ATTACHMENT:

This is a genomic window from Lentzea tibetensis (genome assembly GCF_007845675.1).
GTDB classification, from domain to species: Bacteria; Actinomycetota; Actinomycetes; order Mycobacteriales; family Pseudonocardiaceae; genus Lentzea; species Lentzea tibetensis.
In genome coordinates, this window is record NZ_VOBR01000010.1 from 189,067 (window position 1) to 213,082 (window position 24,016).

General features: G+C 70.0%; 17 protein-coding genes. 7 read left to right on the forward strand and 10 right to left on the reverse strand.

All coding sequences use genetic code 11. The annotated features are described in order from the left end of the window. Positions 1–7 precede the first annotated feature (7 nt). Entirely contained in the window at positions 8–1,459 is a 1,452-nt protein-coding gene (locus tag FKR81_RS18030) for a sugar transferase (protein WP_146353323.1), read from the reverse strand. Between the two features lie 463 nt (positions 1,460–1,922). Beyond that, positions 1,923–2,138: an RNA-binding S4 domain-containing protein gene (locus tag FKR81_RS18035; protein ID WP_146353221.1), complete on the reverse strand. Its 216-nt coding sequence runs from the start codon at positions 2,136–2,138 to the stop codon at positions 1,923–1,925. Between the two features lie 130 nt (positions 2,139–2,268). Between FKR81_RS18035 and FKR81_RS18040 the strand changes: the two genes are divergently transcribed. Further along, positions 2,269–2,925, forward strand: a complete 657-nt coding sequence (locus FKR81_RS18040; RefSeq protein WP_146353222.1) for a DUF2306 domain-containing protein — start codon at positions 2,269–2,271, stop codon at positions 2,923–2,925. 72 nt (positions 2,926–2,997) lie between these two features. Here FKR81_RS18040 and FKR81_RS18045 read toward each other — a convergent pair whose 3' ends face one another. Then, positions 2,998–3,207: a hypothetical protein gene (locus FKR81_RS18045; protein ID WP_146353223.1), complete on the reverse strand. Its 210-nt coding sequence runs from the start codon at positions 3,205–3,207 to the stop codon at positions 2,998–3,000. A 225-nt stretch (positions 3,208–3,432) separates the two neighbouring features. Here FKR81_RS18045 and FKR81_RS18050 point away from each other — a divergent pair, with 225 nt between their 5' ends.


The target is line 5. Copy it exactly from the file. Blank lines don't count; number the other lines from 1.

All coding sequences use genetic code 11. The annotated features are described in order from the left end of the window. Positions 1–7 precede the first annotated feature (7 nt). Entirely contained in the window at positions 8–1,459 is a 1,452-nt protein-coding gene (locus tag FKR81_RS18030) for a sugar transferase (protein WP_146353323.1), read from the reverse strand. Between the two features lie 463 nt (positions 1,460–1,922). Beyond that, positions 1,923–2,138: an RNA-binding S4 domain-containing protein gene (locus tag FKR81_RS18035; protein ID WP_146353221.1), complete on the reverse strand. Its 216-nt coding sequence runs from the start codon at positions 2,136–2,138 to the stop codon at positions 1,923–1,925. Between the two features lie 130 nt (positions 2,139–2,268). Between FKR81_RS18035 and FKR81_RS18040 the strand changes: the two genes are divergently transcribed. Further along, positions 2,269–2,925, forward strand: a complete 657-nt coding sequence (locus FKR81_RS18040; RefSeq protein WP_146353222.1) for a DUF2306 domain-containing protein — start codon at positions 2,269–2,271, stop codon at positions 2,923–2,925. 72 nt (positions 2,926–2,997) lie between these two features. Here FKR81_RS18040 and FKR81_RS18045 read toward each other — a convergent pair whose 3' ends face one another. Then, positions 2,998–3,207: a hypothetical protein gene (locus FKR81_RS18045; protein ID WP_146353223.1), complete on the reverse strand. Its 210-nt coding sequence runs from the start codon at positions 3,205–3,207 to the stop codon at positions 2,998–3,000. A 225-nt stretch (positions 3,208–3,432) separates the two neighbouring features. Here FKR81_RS18045 and FKR81_RS18050 point away from each other — a divergent pair, with 225 nt between their 5' ends.